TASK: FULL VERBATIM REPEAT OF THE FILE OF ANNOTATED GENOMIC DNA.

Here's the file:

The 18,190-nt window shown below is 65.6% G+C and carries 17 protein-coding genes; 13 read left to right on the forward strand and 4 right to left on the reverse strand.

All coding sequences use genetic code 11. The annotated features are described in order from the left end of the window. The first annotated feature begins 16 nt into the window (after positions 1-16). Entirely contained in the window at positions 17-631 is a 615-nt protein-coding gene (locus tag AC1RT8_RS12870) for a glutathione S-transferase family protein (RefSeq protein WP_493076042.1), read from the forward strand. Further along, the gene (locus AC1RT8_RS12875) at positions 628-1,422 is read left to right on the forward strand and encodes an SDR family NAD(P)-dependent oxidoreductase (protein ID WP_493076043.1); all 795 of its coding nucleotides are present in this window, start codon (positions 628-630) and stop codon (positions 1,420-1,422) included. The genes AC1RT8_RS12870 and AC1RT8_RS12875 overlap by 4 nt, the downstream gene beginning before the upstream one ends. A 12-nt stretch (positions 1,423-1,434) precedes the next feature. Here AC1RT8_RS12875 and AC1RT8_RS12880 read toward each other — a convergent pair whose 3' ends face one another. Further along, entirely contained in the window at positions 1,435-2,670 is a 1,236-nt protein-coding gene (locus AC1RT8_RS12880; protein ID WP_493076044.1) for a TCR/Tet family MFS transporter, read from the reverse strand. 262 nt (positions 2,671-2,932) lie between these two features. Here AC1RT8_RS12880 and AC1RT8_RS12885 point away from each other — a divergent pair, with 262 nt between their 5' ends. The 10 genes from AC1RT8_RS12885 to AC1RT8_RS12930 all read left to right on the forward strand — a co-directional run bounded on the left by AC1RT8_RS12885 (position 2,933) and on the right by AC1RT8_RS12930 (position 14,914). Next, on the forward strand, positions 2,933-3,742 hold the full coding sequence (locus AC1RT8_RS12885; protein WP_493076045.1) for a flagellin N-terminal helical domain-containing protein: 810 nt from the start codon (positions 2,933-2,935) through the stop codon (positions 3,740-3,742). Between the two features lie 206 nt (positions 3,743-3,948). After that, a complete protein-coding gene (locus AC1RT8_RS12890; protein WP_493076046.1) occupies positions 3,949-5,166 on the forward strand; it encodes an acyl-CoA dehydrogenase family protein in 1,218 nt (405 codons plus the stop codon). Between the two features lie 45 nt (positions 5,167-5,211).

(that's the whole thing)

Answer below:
The 18,190-nt window shown below is 65.6% G+C and carries 17 protein-coding genes; 13 read left to right on the forward strand and 4 right to left on the reverse strand.

All coding sequences use genetic code 11. The annotated features are described in order from the left end of the window. The first annotated feature begins 16 nt into the window (after positions 1-16). Entirely contained in the window at positions 17-631 is a 615-nt protein-coding gene (locus tag AC1RT8_RS12870) for a glutathione S-transferase family protein (RefSeq protein WP_493076042.1), read from the forward strand. Further along, the gene (locus AC1RT8_RS12875) at positions 628-1,422 is read left to right on the forward strand and encodes an SDR family NAD(P)-dependent oxidoreductase (protein ID WP_493076043.1); all 795 of its coding nucleotides are present in this window, start codon (positions 628-630) and stop codon (positions 1,420-1,422) included. The genes AC1RT8_RS12870 and AC1RT8_RS12875 overlap by 4 nt, the downstream gene beginning before the upstream one ends. A 12-nt stretch (positions 1,423-1,434) precedes the next feature. Here AC1RT8_RS12875 and AC1RT8_RS12880 read toward each other — a convergent pair whose 3' ends face one another. Further along, entirely contained in the window at positions 1,435-2,670 is a 1,236-nt protein-coding gene (locus AC1RT8_RS12880; protein ID WP_493076044.1) for a TCR/Tet family MFS transporter, read from the reverse strand. 262 nt (positions 2,671-2,932) lie between these two features. Here AC1RT8_RS12880 and AC1RT8_RS12885 point away from each other — a divergent pair, with 262 nt between their 5' ends. The 10 genes from AC1RT8_RS12885 to AC1RT8_RS12930 all read left to right on the forward strand — a co-directional run bounded on the left by AC1RT8_RS12885 (position 2,933) and on the right by AC1RT8_RS12930 (position 14,914). Next, on the forward strand, positions 2,933-3,742 hold the full coding sequence (locus AC1RT8_RS12885; protein WP_493076045.1) for a flagellin N-terminal helical domain-containing protein: 810 nt from the start codon (positions 2,933-2,935) through the stop codon (positions 3,740-3,742). Between the two features lie 206 nt (positions 3,743-3,948). After that, a complete protein-coding gene (locus AC1RT8_RS12890; protein WP_493076046.1) occupies positions 3,949-5,166 on the forward strand; it encodes an acyl-CoA dehydrogenase family protein in 1,218 nt (405 codons plus the stop codon). Between the two features lie 45 nt (positions 5,167-5,211).